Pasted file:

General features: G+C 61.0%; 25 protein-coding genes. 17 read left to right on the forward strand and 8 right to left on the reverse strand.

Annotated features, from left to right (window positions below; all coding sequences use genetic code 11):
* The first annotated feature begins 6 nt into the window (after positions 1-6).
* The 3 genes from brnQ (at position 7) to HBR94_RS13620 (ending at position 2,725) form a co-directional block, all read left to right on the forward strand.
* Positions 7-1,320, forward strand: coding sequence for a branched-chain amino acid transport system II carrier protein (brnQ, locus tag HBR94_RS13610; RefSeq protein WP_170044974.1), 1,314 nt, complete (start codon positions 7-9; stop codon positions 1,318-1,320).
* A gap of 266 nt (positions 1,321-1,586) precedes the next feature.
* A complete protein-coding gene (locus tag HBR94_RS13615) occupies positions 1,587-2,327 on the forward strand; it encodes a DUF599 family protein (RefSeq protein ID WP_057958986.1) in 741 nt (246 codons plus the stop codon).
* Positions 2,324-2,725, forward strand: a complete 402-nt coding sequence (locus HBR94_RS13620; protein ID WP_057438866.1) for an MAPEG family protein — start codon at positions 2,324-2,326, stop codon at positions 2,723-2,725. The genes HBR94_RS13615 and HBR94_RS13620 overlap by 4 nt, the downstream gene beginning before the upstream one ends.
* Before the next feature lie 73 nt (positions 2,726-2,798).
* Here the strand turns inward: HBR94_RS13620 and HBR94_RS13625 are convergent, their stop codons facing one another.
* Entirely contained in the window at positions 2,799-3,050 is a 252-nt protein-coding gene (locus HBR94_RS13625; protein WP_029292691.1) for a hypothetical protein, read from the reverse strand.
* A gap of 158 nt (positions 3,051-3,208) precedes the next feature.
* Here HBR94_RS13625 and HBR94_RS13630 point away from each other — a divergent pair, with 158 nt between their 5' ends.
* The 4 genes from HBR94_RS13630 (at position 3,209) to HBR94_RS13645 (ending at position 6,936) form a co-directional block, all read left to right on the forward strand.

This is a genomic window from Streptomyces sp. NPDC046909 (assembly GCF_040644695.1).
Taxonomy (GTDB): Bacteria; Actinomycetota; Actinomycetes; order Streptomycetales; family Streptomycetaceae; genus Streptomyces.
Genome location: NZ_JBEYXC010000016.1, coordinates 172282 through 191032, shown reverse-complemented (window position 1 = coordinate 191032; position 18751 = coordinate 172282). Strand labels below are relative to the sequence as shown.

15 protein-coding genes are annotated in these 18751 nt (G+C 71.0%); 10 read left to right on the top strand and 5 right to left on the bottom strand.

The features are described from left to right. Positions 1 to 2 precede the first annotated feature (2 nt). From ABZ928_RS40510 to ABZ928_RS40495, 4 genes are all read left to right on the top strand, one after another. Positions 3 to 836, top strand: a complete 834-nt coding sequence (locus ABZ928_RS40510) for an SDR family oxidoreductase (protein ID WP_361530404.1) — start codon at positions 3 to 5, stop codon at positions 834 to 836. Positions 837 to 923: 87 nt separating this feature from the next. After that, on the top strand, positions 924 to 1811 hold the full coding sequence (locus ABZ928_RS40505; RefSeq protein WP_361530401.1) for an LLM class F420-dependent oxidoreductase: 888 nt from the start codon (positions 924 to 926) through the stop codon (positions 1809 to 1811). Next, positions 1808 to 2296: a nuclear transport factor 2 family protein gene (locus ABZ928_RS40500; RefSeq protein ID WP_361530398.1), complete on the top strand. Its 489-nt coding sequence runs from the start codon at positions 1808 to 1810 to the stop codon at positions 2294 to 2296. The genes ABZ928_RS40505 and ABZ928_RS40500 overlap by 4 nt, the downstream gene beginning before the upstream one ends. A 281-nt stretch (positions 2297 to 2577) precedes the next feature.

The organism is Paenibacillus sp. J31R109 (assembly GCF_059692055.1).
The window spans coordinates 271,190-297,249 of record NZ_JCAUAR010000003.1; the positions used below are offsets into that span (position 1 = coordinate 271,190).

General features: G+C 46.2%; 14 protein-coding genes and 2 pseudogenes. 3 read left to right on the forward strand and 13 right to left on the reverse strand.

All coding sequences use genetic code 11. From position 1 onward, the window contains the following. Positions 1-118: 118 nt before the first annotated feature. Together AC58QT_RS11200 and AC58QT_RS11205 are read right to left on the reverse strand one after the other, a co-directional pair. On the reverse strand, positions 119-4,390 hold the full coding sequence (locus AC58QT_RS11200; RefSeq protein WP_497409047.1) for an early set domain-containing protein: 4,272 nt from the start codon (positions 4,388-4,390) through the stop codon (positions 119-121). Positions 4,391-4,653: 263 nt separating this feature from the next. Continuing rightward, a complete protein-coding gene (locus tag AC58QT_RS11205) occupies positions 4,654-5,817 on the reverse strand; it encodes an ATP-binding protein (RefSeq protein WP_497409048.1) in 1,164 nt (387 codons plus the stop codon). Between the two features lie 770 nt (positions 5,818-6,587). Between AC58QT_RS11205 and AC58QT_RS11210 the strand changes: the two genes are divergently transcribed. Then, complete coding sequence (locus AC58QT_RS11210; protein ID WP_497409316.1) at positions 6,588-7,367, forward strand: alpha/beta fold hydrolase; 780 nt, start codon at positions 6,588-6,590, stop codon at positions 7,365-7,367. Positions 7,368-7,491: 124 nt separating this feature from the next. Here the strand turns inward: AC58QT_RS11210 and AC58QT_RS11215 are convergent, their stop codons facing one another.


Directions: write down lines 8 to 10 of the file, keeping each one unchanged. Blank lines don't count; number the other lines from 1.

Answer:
* Positions 2,324-2,725, forward strand: a complete 402-nt coding sequence (locus HBR94_RS13620; protein ID WP_057438866.1) for an MAPEG family protein — start codon at positions 2,324-2,326, stop codon at positions 2,723-2,725. The genes HBR94_RS13615 and HBR94_RS13620 overlap by 4 nt, the downstream gene beginning before the upstream one ends.
* Before the next feature lie 73 nt (positions 2,726-2,798).
* Here the strand turns inward: HBR94_RS13620 and HBR94_RS13625 are convergent, their stop codons facing one another.